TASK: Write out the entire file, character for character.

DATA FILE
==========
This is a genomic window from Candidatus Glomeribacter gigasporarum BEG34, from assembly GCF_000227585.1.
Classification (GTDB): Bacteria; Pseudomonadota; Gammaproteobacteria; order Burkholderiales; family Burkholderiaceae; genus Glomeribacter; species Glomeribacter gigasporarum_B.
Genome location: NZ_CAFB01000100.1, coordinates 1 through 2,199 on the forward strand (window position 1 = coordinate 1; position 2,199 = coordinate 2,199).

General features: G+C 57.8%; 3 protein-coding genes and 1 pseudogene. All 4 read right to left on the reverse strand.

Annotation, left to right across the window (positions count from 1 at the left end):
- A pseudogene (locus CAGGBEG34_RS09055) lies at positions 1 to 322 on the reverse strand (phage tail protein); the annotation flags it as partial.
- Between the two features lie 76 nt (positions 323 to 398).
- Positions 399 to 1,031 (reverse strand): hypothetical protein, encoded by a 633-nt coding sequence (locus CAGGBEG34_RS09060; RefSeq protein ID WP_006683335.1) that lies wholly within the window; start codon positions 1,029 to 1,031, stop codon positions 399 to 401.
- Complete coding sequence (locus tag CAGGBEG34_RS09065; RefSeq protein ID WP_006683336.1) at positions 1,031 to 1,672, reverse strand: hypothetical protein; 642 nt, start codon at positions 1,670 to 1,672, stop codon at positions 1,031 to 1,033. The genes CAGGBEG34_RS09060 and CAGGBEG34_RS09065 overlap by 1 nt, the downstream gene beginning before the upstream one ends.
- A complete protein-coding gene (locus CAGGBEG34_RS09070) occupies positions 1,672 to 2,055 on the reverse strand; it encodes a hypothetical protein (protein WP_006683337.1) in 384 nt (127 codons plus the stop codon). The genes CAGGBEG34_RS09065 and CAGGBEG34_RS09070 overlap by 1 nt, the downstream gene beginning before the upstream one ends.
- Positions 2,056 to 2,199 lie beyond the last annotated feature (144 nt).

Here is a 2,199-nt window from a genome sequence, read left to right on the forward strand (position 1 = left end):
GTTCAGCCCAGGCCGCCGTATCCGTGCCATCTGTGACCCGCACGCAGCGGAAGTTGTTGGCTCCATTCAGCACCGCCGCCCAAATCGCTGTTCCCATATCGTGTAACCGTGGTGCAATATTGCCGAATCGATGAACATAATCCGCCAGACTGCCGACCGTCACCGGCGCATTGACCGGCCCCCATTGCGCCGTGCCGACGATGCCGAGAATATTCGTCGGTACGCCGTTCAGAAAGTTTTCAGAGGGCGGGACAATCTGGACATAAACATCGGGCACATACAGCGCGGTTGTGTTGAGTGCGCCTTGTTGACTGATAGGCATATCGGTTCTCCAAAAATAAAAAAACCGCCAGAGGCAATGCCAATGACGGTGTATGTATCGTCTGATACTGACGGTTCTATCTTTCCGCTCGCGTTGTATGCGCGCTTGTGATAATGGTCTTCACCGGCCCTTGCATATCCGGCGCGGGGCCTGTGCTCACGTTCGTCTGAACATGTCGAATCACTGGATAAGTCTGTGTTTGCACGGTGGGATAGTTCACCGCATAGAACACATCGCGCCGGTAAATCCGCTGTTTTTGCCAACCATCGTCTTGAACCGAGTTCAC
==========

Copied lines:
This is a genomic window from Candidatus Glomeribacter gigasporarum BEG34, from assembly GCF_000227585.1.
Classification (GTDB): Bacteria; Pseudomonadota; Gammaproteobacteria; order Burkholderiales; family Burkholderiaceae; genus Glomeribacter; species Glomeribacter gigasporarum_B.
Genome location: NZ_CAFB01000100.1, coordinates 1 through 2,199 on the forward strand (window position 1 = coordinate 1; position 2,199 = coordinate 2,199).

General features: G+C 57.8%; 3 protein-coding genes and 1 pseudogene. All 4 read right to left on the reverse strand.

Annotation, left to right across the window (positions count from 1 at the left end):
- A pseudogene (locus CAGGBEG34_RS09055) lies at positions 1 to 322 on the reverse strand (phage tail protein); the annotation flags it as partial.
- Between the two features lie 76 nt (positions 323 to 398).
- Positions 399 to 1,031 (reverse strand): hypothetical protein, encoded by a 633-nt coding sequence (locus CAGGBEG34_RS09060; RefSeq protein ID WP_006683335.1) that lies wholly within the window; start codon positions 1,029 to 1,031, stop codon positions 399 to 401.
- Complete coding sequence (locus tag CAGGBEG34_RS09065; RefSeq protein ID WP_006683336.1) at positions 1,031 to 1,672, reverse strand: hypothetical protein; 642 nt, start codon at positions 1,670 to 1,672, stop codon at positions 1,031 to 1,033. The genes CAGGBEG34_RS09060 and CAGGBEG34_RS09065 overlap by 1 nt, the downstream gene beginning before the upstream one ends.
- A complete protein-coding gene (locus CAGGBEG34_RS09070) occupies positions 1,672 to 2,055 on the reverse strand; it encodes a hypothetical protein (protein WP_006683337.1) in 384 nt (127 codons plus the stop codon). The genes CAGGBEG34_RS09065 and CAGGBEG34_RS09070 overlap by 1 nt, the downstream gene beginning before the upstream one ends.
- Positions 2,056 to 2,199 lie beyond the last annotated feature (144 nt).

Here is a 2,199-nt window from a genome sequence, read left to right on the forward strand (position 1 = left end):
GTTCAGCCCAGGCCGCCGTATCCGTGCCATCTGTGACCCGCACGCAGCGGAAGTTGTTGGCTCCATTCAGCACCGCCGCCCAAATCGCTGTTCCCATATCGTGTAACCGTGGTGCAATATTGCCGAATCGATGAACATAATCCGCCAGACTGCCGACCGTCACCGGCGCATTGACCGGCCCCCATTGCGCCGTGCCGACGATGCCGAGAATATTCGTCGGTACGCCGTTCAGAAAGTTTTCAGAGGGCGGGACAATCTGGACATAAACATCGGGCACATACAGCGCGGTTGTGTTGAGTGCGCCTTGTTGACTGATAGGCATATCGGTTCTCCAAAAATAAAAAAACCGCCAGAGGCAATGCCAATGACGGTGTATGTATCGTCTGATACTGACGGTTCTATCTTTCCGCTCGCGTTGTATGCGCGCTTGTGATAATGGTCTTCACCGGCCCTTGCATATCCGGCGCGGGGCCTGTGCTCACGTTCGTCTGAACATGTCGAATCACTGGATAAGTCTGTGTTTGCACGGTGGGATAGTTCACCGCATAGAACACATCGCGCCGGTAAATCCGCTGTTTTTGCCAACCATCGTCTTGAACCGAGTTCAC